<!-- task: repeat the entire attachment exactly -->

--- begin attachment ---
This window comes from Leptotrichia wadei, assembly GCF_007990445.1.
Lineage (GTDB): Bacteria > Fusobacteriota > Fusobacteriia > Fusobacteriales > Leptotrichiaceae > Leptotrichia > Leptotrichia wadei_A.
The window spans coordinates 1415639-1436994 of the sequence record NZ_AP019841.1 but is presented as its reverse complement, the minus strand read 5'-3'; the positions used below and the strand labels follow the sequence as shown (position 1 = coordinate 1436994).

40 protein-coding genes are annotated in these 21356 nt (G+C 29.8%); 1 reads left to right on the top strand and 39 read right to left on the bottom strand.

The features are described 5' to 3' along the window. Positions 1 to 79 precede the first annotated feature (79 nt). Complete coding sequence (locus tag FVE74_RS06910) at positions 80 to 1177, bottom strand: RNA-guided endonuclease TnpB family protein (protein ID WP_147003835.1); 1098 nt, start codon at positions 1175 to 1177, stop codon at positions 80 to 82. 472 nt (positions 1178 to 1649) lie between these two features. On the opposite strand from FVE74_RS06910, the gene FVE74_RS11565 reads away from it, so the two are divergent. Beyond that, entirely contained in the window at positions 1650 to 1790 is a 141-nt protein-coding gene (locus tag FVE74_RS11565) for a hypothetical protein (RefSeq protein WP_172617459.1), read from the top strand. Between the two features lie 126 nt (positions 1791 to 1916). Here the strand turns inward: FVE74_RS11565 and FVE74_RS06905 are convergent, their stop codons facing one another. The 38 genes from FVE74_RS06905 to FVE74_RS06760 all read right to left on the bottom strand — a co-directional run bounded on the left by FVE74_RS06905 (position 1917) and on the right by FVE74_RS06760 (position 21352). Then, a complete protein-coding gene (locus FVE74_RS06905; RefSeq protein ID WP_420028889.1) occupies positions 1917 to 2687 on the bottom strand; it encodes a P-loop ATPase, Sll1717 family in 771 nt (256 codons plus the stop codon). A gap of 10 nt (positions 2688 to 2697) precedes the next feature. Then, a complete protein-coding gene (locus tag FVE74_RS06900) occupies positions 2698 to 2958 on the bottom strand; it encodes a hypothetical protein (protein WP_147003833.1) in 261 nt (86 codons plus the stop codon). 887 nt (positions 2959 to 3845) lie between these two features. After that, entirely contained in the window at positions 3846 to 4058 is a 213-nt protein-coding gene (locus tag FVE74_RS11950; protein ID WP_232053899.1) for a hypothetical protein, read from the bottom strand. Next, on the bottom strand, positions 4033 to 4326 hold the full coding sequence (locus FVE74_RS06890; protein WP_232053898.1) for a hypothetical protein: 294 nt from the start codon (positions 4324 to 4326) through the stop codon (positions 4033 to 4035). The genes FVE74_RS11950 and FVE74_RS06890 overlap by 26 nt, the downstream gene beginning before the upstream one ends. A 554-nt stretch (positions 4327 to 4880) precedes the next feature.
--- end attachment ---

This window comes from Leptotrichia wadei, assembly GCF_007990445.1.
Lineage (GTDB): Bacteria > Fusobacteriota > Fusobacteriia > Fusobacteriales > Leptotrichiaceae > Leptotrichia > Leptotrichia wadei_A.
The window spans coordinates 1415639-1436994 of the sequence record NZ_AP019841.1 but is presented as its reverse complement, the minus strand read 5'-3'; the positions used below and the strand labels follow the sequence as shown (position 1 = coordinate 1436994).

40 protein-coding genes are annotated in these 21356 nt (G+C 29.8%); 1 reads left to right on the top strand and 39 read right to left on the bottom strand.

The features are described 5' to 3' along the window. Positions 1 to 79 precede the first annotated feature (79 nt). Complete coding sequence (locus tag FVE74_RS06910) at positions 80 to 1177, bottom strand: RNA-guided endonuclease TnpB family protein (protein ID WP_147003835.1); 1098 nt, start codon at positions 1175 to 1177, stop codon at positions 80 to 82. 472 nt (positions 1178 to 1649) lie between these two features. On the opposite strand from FVE74_RS06910, the gene FVE74_RS11565 reads away from it, so the two are divergent. Beyond that, entirely contained in the window at positions 1650 to 1790 is a 141-nt protein-coding gene (locus tag FVE74_RS11565) for a hypothetical protein (RefSeq protein WP_172617459.1), read from the top strand. Between the two features lie 126 nt (positions 1791 to 1916). Here the strand turns inward: FVE74_RS11565 and FVE74_RS06905 are convergent, their stop codons facing one another. The 38 genes from FVE74_RS06905 to FVE74_RS06760 all read right to left on the bottom strand — a co-directional run bounded on the left by FVE74_RS06905 (position 1917) and on the right by FVE74_RS06760 (position 21352). Then, a complete protein-coding gene (locus FVE74_RS06905; RefSeq protein ID WP_420028889.1) occupies positions 1917 to 2687 on the bottom strand; it encodes a P-loop ATPase, Sll1717 family in 771 nt (256 codons plus the stop codon). A gap of 10 nt (positions 2688 to 2697) precedes the next feature. Then, a complete protein-coding gene (locus tag FVE74_RS06900) occupies positions 2698 to 2958 on the bottom strand; it encodes a hypothetical protein (protein WP_147003833.1) in 261 nt (86 codons plus the stop codon). 887 nt (positions 2959 to 3845) lie between these two features. After that, entirely contained in the window at positions 3846 to 4058 is a 213-nt protein-coding gene (locus tag FVE74_RS11950; protein ID WP_232053899.1) for a hypothetical protein, read from the bottom strand. Next, on the bottom strand, positions 4033 to 4326 hold the full coding sequence (locus FVE74_RS06890; protein WP_232053898.1) for a hypothetical protein: 294 nt from the start codon (positions 4324 to 4326) through the stop codon (positions 4033 to 4035). The genes FVE74_RS11950 and FVE74_RS06890 overlap by 26 nt, the downstream gene beginning before the upstream one ends. A 554-nt stretch (positions 4327 to 4880) precedes the next feature.